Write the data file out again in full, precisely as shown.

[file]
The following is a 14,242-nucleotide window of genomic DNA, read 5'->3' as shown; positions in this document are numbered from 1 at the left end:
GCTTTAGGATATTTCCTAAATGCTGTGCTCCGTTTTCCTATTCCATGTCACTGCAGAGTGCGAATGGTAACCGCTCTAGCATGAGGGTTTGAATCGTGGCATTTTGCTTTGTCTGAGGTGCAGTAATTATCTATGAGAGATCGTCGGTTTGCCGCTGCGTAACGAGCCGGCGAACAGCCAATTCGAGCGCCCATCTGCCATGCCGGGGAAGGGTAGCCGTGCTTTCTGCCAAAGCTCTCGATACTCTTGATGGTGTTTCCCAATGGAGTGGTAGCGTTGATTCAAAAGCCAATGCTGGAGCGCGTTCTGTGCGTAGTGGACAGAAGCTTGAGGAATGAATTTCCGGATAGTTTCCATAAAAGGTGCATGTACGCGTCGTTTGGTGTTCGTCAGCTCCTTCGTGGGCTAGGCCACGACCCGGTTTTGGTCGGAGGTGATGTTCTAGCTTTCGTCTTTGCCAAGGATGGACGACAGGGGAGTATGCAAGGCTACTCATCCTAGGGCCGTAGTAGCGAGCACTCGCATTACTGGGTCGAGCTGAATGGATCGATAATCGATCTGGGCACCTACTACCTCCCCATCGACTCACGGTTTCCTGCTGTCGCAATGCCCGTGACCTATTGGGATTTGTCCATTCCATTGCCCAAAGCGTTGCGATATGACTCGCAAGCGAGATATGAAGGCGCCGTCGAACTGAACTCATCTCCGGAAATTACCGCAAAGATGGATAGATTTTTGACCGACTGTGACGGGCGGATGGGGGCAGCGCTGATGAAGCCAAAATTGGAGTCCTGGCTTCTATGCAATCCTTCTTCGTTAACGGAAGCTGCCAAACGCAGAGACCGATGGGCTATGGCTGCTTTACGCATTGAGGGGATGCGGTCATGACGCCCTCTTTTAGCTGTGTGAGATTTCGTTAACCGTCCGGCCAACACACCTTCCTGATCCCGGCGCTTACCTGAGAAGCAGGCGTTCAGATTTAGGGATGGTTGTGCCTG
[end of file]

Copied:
The following is a 14,242-nucleotide window of genomic DNA, read 5'->3' as shown; positions in this document are numbered from 1 at the left end:
GCTTTAGGATATTTCCTAAATGCTGTGCTCCGTTTTCCTATTCCATGTCACTGCAGAGTGCGAATGGTAACCGCTCTAGCATGAGGGTTTGAATCGTGGCATTTTGCTTTGTCTGAGGTGCAGTAATTATCTATGAGAGATCGTCGGTTTGCCGCTGCGTAACGAGCCGGCGAACAGCCAATTCGAGCGCCCATCTGCCATGCCGGGGAAGGGTAGCCGTGCTTTCTGCCAAAGCTCTCGATACTCTTGATGGTGTTTCCCAATGGAGTGGTAGCGTTGATTCAAAAGCCAATGCTGGAGCGCGTTCTGTGCGTAGTGGACAGAAGCTTGAGGAATGAATTTCCGGATAGTTTCCATAAAAGGTGCATGTACGCGTCGTTTGGTGTTCGTCAGCTCCTTCGTGGGCTAGGCCACGACCCGGTTTTGGTCGGAGGTGATGTTCTAGCTTTCGTCTTTGCCAAGGATGGACGACAGGGGAGTATGCAAGGCTACTCATCCTAGGGCCGTAGTAGCGAGCACTCGCATTACTGGGTCGAGCTGAATGGATCGATAATCGATCTGGGCACCTACTACCTCCCCATCGACTCACGGTTTCCTGCTGTCGCAATGCCCGTGACCTATTGGGATTTGTCCATTCCATTGCCCAAAGCGTTGCGATATGACTCGCAAGCGAGATATGAAGGCGCCGTCGAACTGAACTCATCTCCGGAAATTACCGCAAAGATGGATAGATTTTTGACCGACTGTGACGGGCGGATGGGGGCAGCGCTGATGAAGCCAAAATTGGAGTCCTGGCTTCTATGCAATCCTTCTTCGTTAACGGAAGCTGCCAAACGCAGAGACCGATGGGCTATGGCTGCTTTACGCATTGAGGGGATGCGGTCATGACGCCCTCTTTTAGCTGTGTGAGATTTCGTTAACCGTCCGGCCAACACACCTTCCTGATCCCGGCGCTTACCTGAGAAGCAGGCGTTCAGATTTAGGGATGGTTGTGCCTG